In addition to the quality of this coffee, the second strength is the traceability through to each primary producer group. They and I consider this the strength of the certification system, whether Fairtrade or Organic – both reveal the producer cooperative and gives visibility and hence added value to the producer. It reinforces my schizophrenic approach on the benefit or demonization of Fairtrade.
After my visit to Konga, I travelled on to another group in the YCFU, Dama Cooperative who we are just about to begin a relationship with, and from whom I received a massively hospitable welcome. I wanted to visit this particular group because aside from having cupped some amazing coffee from them this year, they are new recipients of a training grant to develop their governance and management skills. This programme is funded by Progreso Network, an NGO who is providing vital pre-financing* for our coffee from YCFCU this season. At Dama I saw the preparation of some special natural processcoffees that we are seeking. This was a special 2010-11 preparation that commenced with advising a democratically selected group of farmers to deliver perfect red ripe coffee cherries to the pulping station. These whole coffee cherries are carefully dried on shallow square wooden trays for up to 21 days as they gradually darken and dry out to resemble dried a dried black cranberry (or real cherry). This process intensifies the sweet, syrupy pulpiness and makes this preparation so distinctive and irresistible.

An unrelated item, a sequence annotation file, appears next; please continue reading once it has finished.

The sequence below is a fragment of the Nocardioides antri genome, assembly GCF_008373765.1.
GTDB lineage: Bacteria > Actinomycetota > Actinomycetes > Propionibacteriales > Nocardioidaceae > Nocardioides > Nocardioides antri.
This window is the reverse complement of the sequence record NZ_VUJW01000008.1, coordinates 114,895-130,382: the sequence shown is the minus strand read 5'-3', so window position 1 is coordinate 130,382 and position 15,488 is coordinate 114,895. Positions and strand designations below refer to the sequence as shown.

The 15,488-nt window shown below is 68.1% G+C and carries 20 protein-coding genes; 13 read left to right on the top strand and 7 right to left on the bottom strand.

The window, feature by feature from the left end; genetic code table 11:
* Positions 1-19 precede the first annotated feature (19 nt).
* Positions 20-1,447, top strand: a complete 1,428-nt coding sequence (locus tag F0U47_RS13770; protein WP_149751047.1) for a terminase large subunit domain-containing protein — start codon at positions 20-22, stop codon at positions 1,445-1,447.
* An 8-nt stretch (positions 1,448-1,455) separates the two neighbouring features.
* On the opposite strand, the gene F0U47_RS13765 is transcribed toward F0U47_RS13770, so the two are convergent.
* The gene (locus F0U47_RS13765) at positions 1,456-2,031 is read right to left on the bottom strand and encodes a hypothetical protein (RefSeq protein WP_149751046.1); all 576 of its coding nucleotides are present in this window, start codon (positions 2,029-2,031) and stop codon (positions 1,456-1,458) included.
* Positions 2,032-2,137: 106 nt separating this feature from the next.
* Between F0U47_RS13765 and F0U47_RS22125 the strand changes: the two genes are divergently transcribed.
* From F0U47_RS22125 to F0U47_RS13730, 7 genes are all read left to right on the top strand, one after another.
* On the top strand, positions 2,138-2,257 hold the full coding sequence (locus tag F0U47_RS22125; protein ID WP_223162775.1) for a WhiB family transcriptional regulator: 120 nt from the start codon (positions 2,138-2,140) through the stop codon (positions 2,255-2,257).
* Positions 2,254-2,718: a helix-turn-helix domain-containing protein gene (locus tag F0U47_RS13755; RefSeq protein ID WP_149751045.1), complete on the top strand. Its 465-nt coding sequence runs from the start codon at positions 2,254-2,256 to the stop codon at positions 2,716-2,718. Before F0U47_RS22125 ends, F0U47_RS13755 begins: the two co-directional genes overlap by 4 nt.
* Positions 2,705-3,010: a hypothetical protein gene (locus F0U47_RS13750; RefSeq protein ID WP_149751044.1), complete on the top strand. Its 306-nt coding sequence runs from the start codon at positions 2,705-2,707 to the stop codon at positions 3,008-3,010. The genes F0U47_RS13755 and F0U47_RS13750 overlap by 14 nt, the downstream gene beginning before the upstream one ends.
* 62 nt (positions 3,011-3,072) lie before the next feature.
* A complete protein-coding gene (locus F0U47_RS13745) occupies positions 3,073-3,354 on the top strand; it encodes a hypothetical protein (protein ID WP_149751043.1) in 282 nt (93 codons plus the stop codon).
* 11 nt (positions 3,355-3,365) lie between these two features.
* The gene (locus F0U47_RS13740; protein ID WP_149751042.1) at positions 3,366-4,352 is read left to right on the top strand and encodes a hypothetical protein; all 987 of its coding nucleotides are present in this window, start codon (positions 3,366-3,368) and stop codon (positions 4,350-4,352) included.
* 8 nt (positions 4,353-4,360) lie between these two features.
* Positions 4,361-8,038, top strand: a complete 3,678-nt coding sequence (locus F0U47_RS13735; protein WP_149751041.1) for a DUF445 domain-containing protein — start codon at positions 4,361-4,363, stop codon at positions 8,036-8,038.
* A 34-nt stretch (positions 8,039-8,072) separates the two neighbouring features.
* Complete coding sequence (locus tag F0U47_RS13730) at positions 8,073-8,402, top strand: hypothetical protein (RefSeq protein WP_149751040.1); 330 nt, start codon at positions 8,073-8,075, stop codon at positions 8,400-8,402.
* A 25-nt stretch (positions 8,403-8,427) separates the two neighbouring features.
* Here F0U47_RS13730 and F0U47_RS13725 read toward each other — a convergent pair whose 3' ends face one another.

This lot, along with our new season harvest of Konga Cooperative and a few other interesting Ethiopian coffees will be arriving at our Roastery in the next few weeks and it’s your chance (amongst our other origin micro-lot offers!) to get to really understand how much magic and diversity can be contributed by different micro-climates and the diligence of small committed farmers .
*Pre-financing refers to a buyer providing the cooperative with working capital with which they can fund the purchase of coffee from individual farmers during the harvest season. In the absence of this, cooperatives have to secure commercial loans at high local interest rates which are repayed some months later when all the coffee has been collected, processed and sold. Union Hand Roasted’s participation in this pre-finance has enabled us to build deep relationships with many communities and has been largely responsible for the consistent cup quality we are able to provide through the year.